The cayenne pepper is a classic. More hardy and disease tolerant than most hots, the cayenne is the perfect intro pepper for a gardener who is looking to start getting into hot peppers. I got a packet of five seeds in a seed exchange this winter and am lucky to have had four of them germinate.
I love learning where my food comes from and the history of the cayenne is rich and fascinating. These peppers come from the Cayenne region of French Guiana (currently an overseas department of France) in South America along the Caribbean coast. Their name comes from the word “kian” of the native Tupian people in the region. As a particularly old variety of pepper, it has been used for thousands of years in South America in both culinary and medicinal capacities. Given how tasty the pepper is, it is no wonder that the cayenne has spread across the world and is featured in many different cuisines. Most of its popularity around the world is due to the Portuguese traders who first came to northeastern South America in the 1500s and then the subsequent trade routes that they and other western empires established. No doubt it was a hit in the spice trade!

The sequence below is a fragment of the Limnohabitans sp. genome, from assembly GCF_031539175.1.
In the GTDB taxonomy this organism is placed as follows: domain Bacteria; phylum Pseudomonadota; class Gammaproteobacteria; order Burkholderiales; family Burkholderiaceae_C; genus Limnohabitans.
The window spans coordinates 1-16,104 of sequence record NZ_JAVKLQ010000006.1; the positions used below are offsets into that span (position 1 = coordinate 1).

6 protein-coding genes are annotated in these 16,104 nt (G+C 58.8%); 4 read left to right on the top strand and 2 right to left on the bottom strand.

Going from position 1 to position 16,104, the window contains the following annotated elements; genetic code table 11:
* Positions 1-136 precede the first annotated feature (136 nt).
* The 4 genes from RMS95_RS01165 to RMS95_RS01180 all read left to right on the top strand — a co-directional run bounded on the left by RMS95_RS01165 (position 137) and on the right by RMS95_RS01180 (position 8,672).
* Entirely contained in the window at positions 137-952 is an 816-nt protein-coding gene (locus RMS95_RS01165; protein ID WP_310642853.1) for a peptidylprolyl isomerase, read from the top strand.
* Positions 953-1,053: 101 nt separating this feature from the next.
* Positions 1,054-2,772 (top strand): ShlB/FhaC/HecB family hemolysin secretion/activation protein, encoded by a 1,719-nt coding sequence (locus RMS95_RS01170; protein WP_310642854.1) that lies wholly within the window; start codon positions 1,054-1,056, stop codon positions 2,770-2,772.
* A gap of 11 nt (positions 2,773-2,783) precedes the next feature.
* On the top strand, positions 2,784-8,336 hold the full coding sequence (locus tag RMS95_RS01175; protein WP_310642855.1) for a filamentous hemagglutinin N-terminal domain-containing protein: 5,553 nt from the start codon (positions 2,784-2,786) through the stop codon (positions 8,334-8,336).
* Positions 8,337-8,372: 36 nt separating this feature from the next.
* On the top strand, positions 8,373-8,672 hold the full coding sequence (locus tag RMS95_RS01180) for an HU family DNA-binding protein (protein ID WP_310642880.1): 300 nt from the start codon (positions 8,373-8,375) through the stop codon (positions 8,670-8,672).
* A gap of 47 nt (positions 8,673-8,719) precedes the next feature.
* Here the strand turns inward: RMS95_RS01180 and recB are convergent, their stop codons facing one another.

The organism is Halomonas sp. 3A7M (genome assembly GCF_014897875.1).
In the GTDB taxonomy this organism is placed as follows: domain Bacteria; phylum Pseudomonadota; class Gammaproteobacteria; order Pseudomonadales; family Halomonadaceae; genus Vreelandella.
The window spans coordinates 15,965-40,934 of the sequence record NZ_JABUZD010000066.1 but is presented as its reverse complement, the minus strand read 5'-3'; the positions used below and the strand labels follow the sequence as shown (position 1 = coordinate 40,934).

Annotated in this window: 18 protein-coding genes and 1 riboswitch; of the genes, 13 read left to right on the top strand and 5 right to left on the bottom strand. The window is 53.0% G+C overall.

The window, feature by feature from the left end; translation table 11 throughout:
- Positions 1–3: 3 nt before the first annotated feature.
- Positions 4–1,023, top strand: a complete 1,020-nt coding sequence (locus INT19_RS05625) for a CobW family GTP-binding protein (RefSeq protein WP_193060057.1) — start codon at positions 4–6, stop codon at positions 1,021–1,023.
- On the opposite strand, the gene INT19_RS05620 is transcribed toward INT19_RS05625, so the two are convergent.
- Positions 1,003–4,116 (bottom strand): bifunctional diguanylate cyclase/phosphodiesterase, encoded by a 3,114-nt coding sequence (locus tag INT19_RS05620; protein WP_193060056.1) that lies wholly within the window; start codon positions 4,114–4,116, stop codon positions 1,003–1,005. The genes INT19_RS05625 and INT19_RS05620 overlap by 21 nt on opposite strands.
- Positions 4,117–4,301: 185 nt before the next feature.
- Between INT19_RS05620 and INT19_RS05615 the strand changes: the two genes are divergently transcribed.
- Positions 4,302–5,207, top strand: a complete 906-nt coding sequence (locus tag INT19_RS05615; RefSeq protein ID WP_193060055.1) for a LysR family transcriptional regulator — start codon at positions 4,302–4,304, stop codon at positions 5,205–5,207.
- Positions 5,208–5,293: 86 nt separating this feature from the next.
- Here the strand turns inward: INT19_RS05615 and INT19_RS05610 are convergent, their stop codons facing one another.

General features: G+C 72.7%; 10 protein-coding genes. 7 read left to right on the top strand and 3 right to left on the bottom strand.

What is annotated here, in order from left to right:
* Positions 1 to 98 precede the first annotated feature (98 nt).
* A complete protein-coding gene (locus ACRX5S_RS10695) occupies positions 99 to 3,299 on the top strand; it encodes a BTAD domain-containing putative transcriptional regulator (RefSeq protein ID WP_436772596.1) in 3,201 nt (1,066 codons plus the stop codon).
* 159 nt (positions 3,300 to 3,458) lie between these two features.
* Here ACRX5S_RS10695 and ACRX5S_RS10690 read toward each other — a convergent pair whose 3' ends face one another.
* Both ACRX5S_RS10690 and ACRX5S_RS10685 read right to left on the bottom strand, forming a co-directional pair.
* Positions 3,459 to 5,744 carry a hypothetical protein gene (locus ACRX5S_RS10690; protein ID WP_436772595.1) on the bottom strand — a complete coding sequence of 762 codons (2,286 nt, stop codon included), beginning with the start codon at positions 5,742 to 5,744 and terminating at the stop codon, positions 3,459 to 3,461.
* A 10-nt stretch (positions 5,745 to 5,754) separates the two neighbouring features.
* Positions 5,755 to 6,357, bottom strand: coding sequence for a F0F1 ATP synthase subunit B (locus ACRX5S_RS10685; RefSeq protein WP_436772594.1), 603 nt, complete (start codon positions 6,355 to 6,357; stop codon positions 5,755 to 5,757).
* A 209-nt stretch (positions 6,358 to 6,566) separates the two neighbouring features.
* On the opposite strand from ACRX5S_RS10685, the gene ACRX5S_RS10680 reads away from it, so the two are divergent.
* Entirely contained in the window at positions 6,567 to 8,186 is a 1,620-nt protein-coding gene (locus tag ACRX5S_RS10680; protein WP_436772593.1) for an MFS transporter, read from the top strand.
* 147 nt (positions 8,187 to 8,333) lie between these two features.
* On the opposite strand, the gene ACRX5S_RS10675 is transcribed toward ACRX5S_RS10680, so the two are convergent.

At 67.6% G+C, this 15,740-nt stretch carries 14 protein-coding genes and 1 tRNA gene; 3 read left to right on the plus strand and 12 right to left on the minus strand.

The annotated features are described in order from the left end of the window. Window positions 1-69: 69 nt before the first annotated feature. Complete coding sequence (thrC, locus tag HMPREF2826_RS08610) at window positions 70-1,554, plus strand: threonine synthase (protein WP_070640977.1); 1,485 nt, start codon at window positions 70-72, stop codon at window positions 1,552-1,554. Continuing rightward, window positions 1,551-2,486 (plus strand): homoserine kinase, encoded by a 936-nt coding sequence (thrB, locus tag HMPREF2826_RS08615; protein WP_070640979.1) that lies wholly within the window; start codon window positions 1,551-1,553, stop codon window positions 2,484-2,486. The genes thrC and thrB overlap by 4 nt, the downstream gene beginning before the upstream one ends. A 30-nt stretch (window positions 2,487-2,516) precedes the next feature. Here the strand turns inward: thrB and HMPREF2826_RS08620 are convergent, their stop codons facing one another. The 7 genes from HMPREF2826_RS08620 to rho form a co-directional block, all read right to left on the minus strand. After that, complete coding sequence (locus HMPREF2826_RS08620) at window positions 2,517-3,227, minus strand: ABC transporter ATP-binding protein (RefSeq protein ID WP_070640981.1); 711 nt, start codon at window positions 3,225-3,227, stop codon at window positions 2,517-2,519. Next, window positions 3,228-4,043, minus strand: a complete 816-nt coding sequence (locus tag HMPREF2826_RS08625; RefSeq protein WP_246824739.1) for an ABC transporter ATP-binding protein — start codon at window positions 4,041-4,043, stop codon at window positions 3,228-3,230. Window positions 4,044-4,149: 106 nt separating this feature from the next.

Here are my little seedlings that connect me to history. Given how excited I am for them, and how relatively late I got the seeds going, I plan on keeping these guys in pots and overwintering them similar to my habanero plant. The weather in Chicago has been exceptionally grey, chilly and dreary these last two weeks so I have been coddling my cayennes under a grow light with my fish peppers and Capt.Capsicum’s beloved Basque pepper seedlings. I didn’t pre-soak my seeds in water (something I deeply regret) so even on a radiator, it took about a month for these peps to germinate. That is something I would have expected from a capsicum chinense cultivar, not capiscum annum. After such a long time for germination, I am pleasantly surprised at the rate of growth I am getting from these though and I admit they have been much more healthy and vigorous looking that my fish peppers.
As for my plans for these pretty long hot peppers? Decorating. Drying. Marinating. Eating. I am excited to thread my cayennes on a needle this fall and hang them in front of a window to dry all the while pretending I live in some far off exotic hot climate instead of where week long stretches of subzero temperatures are not a rare occurrence. Between all my other house plants and my upstairs neighbor constantly blasting the radiators, I have created a very convincing tropical oasis for myself. I am excited to stick a few of these in some olive oil and use these to spice up our Sunday morning eggs. Of course, as always, eating. At 30k – 50k scoville units, these are just the right amount of heat to add to dishes without too much worry of being overpowering. Growing cayennes and other hot peppers in Chicago sure is a fun challenge.
Can’t wait for the next update. Till next time, hot peps!